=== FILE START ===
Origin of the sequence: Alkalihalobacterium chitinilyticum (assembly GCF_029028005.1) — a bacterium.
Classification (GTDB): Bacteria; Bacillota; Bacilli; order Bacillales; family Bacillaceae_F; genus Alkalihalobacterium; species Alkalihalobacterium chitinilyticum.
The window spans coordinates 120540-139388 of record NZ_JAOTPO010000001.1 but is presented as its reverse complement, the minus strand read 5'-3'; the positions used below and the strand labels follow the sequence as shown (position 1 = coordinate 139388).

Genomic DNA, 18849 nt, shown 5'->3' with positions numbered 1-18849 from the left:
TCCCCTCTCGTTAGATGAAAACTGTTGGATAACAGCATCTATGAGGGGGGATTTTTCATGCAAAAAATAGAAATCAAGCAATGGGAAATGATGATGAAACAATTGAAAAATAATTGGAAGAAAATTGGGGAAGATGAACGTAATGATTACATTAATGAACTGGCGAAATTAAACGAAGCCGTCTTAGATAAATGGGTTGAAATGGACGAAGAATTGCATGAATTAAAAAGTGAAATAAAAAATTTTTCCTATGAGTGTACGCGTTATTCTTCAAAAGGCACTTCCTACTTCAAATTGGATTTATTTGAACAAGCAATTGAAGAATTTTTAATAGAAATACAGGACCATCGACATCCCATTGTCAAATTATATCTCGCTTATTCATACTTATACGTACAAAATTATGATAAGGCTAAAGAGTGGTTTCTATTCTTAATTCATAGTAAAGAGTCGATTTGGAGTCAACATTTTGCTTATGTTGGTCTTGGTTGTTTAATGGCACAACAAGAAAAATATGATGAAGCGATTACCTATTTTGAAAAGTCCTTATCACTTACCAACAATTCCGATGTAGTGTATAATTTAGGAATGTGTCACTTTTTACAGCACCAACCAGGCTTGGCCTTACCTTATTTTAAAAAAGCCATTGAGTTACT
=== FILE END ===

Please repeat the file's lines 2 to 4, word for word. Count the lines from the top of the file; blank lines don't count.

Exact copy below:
Classification (GTDB): Bacteria; Bacillota; Bacilli; order Bacillales; family Bacillaceae_F; genus Alkalihalobacterium; species Alkalihalobacterium chitinilyticum.
The window spans coordinates 120540-139388 of record NZ_JAOTPO010000001.1 but is presented as its reverse complement, the minus strand read 5'-3'; the positions used below and the strand labels follow the sequence as shown (position 1 = coordinate 139388).

Genomic DNA, 18849 nt, shown 5'->3' with positions numbered 1-18849 from the left: